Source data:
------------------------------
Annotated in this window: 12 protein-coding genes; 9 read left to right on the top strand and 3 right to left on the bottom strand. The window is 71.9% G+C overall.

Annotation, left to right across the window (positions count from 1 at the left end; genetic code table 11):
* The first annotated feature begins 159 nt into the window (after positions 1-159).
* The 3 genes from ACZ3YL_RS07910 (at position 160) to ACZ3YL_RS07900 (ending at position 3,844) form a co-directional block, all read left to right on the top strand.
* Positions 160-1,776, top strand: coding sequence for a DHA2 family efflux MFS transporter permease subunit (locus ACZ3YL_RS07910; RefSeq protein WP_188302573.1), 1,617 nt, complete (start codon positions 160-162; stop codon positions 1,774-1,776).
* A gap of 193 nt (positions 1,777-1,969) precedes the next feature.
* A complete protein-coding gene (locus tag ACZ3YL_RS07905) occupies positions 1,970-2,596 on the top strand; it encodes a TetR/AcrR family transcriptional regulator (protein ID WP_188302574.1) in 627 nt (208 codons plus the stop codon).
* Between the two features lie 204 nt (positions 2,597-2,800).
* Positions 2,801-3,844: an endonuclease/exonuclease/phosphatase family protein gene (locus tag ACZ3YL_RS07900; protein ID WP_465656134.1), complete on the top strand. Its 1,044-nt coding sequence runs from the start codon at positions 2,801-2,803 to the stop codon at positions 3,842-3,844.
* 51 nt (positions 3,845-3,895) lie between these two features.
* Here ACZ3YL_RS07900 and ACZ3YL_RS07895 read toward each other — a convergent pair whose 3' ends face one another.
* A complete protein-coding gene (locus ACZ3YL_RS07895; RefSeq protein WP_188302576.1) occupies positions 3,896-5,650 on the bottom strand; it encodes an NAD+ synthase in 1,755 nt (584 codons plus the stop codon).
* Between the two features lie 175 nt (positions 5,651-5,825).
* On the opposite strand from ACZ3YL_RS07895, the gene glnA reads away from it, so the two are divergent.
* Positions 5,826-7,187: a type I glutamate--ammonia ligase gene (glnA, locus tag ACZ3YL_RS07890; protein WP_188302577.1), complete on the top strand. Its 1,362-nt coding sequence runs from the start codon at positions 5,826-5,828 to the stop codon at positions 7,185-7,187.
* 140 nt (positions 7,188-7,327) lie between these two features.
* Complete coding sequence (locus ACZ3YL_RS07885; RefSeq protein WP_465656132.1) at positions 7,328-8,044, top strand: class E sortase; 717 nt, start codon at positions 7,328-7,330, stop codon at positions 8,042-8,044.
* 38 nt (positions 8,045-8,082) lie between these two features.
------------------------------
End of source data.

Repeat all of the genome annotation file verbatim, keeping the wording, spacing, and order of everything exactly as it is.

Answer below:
Annotated in this window: 12 protein-coding genes; 9 read left to right on the top strand and 3 right to left on the bottom strand. The window is 71.9% G+C overall.

Annotation, left to right across the window (positions count from 1 at the left end; genetic code table 11):
* The first annotated feature begins 159 nt into the window (after positions 1-159).
* The 3 genes from ACZ3YL_RS07910 (at position 160) to ACZ3YL_RS07900 (ending at position 3,844) form a co-directional block, all read left to right on the top strand.
* Positions 160-1,776, top strand: coding sequence for a DHA2 family efflux MFS transporter permease subunit (locus ACZ3YL_RS07910; RefSeq protein WP_188302573.1), 1,617 nt, complete (start codon positions 160-162; stop codon positions 1,774-1,776).
* A gap of 193 nt (positions 1,777-1,969) precedes the next feature.
* A complete protein-coding gene (locus tag ACZ3YL_RS07905) occupies positions 1,970-2,596 on the top strand; it encodes a TetR/AcrR family transcriptional regulator (protein ID WP_188302574.1) in 627 nt (208 codons plus the stop codon).
* Between the two features lie 204 nt (positions 2,597-2,800).
* Positions 2,801-3,844: an endonuclease/exonuclease/phosphatase family protein gene (locus tag ACZ3YL_RS07900; protein ID WP_465656134.1), complete on the top strand. Its 1,044-nt coding sequence runs from the start codon at positions 2,801-2,803 to the stop codon at positions 3,842-3,844.
* 51 nt (positions 3,845-3,895) lie between these two features.
* Here ACZ3YL_RS07900 and ACZ3YL_RS07895 read toward each other — a convergent pair whose 3' ends face one another.
* A complete protein-coding gene (locus ACZ3YL_RS07895; RefSeq protein WP_188302576.1) occupies positions 3,896-5,650 on the bottom strand; it encodes an NAD+ synthase in 1,755 nt (584 codons plus the stop codon).
* Between the two features lie 175 nt (positions 5,651-5,825).
* On the opposite strand from ACZ3YL_RS07895, the gene glnA reads away from it, so the two are divergent.
* Positions 5,826-7,187: a type I glutamate--ammonia ligase gene (glnA, locus tag ACZ3YL_RS07890; protein WP_188302577.1), complete on the top strand. Its 1,362-nt coding sequence runs from the start codon at positions 5,826-5,828 to the stop codon at positions 7,185-7,187.
* 140 nt (positions 7,188-7,327) lie between these two features.
* Complete coding sequence (locus ACZ3YL_RS07885; RefSeq protein WP_465656132.1) at positions 7,328-8,044, top strand: class E sortase; 717 nt, start codon at positions 7,328-7,330, stop codon at positions 8,042-8,044.
* 38 nt (positions 8,045-8,082) lie between these two features.